Appeal Court Validates Relocation of Edo APC Secretariat, Annuls Decision of Lower Court

Court workers in Rivers State Photo
Court workers in Port Harcourt, Rivers State

The Court of Appeal, Benin Judicial Division, has overturned the July 13, 2020 decision of the Federal High Court, Benin which ruled against the relocation of the secretariat of the Edo State chapter of the All Progressives Congress (APC) from No. 51, Airport Road, Benin City to No. 18, Ighiwiyisi Street, off Airport Road, Benin City.

The appellate court on Wednesday ruled that the issue of change of office address was the domestic affair of a political party, and that the court had no jurisdiction whatsoever to interfere or decide for a political party where to locate or relocate its office or party Secretariat to.

Recall that a former deputy state chairman of the APC, Kenneth Asekhome, who had been expelled from the party June 13, 2020 for allegedly filing numerous frivolous petitions against the party, had dragged the party to court over the relocation of its secretariat, which had the backing of its parent body.

Asekhome‎ had pleaded amongst others, that sensitive information regarding the then imminent governorship election might be lost if the relocation was allowed. His prayer was upheld by the court. ‎
But dissatisfied with the judgment, the APC, through its Counsel, Ehiogie West-Idahosa, leading Douglas Ogbankwa, Famous Osawaru, and others, approached the appellate court. The appeal, which was however argued by Anderson Asemota, whom the Court of Appeal commended for his industry, and in raising recondite and novel issues of Law, succeeded.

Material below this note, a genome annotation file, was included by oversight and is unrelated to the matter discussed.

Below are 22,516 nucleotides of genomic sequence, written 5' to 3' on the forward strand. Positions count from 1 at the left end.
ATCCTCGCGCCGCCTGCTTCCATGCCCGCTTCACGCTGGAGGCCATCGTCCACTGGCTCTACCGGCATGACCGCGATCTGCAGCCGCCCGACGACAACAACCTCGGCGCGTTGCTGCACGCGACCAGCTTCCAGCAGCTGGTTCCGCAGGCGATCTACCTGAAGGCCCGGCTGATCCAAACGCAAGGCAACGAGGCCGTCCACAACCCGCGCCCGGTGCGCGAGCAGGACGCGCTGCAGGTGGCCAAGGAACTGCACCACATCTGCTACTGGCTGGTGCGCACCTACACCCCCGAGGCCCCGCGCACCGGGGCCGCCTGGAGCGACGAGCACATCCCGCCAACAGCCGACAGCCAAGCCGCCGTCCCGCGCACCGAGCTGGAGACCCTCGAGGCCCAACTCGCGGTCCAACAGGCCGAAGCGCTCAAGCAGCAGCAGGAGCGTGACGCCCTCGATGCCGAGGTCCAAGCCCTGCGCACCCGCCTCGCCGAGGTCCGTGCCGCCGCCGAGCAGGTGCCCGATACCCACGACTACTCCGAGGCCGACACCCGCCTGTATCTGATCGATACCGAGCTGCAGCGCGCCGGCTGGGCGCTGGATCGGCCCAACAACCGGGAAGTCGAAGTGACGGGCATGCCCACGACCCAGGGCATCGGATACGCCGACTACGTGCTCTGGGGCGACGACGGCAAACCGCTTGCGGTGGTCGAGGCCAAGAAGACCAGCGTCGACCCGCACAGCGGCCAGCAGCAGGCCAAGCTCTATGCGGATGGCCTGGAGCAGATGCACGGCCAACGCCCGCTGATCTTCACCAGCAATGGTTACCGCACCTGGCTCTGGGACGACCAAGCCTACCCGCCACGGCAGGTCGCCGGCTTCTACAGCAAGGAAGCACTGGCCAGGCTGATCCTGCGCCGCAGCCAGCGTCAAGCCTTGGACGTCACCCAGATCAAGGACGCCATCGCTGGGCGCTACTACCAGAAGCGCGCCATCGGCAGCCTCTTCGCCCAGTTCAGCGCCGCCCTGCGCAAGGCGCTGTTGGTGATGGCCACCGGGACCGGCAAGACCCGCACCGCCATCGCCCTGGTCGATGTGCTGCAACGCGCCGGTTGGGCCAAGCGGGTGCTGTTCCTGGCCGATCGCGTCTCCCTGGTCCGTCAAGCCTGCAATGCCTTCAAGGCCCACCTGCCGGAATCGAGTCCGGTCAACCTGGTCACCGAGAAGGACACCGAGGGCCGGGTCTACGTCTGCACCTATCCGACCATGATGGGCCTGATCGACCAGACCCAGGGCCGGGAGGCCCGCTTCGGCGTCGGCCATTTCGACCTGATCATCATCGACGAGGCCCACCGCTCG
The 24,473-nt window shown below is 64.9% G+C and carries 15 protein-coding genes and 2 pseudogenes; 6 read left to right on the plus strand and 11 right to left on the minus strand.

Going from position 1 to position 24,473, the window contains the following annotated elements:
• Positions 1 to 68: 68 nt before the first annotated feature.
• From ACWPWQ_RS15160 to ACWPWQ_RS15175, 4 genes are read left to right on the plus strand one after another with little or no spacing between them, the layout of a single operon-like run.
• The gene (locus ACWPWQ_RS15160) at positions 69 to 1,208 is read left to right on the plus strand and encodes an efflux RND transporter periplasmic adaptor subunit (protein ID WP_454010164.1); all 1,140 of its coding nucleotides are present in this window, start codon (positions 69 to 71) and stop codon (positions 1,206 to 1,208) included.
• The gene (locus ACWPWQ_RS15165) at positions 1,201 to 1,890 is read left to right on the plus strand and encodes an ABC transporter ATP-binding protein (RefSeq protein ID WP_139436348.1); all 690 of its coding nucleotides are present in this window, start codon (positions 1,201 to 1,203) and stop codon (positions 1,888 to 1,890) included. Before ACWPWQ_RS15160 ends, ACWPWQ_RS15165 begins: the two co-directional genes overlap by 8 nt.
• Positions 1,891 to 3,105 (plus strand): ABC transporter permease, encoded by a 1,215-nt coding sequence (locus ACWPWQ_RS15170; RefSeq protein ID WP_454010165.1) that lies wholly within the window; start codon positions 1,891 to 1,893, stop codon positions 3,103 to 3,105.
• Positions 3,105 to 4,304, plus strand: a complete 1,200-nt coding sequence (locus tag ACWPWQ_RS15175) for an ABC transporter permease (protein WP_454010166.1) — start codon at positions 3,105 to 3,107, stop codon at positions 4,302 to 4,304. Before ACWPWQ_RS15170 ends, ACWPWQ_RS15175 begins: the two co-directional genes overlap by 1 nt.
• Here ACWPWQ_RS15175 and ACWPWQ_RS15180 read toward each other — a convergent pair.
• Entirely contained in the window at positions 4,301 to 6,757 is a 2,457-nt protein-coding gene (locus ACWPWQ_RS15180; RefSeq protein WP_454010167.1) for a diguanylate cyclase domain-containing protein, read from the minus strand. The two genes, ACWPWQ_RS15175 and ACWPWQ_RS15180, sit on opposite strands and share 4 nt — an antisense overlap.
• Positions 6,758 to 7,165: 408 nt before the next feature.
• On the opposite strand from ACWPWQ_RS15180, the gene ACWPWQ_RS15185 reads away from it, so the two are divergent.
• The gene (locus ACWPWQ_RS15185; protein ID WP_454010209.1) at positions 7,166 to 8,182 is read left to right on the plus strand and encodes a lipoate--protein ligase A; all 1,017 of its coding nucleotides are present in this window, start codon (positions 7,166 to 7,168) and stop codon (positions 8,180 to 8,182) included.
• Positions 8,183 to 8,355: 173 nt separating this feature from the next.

The Court, in resolving the issues for determination, held that the issue of location or relocation of a political party Secretariat, dovetails into the domestic prism of the political party and the court has no jurisdiction whatsoever to interfere or decide for a political party where to locate or relocate its office or party Secretariat to.

Validating Asekhome’s expulsion from the APC, the court held that having been expelled from the party, he had no locus standi to institute the action against the party as only valid members of a political party can question a decision governing its internal affairs. Besides, the Court of Appeal further held that the action was a pre-election matter and so statute barred as it was not filed within the 14 days constitutional threshold, as provided in Section 285 of the Constitution of the Federal Republic of Nigeria, 1999 (As Amended ) by the 4th Alteration.

Consequently, the Court of Appeal allowed the appeal and set aside the decision of the Federal High Court.

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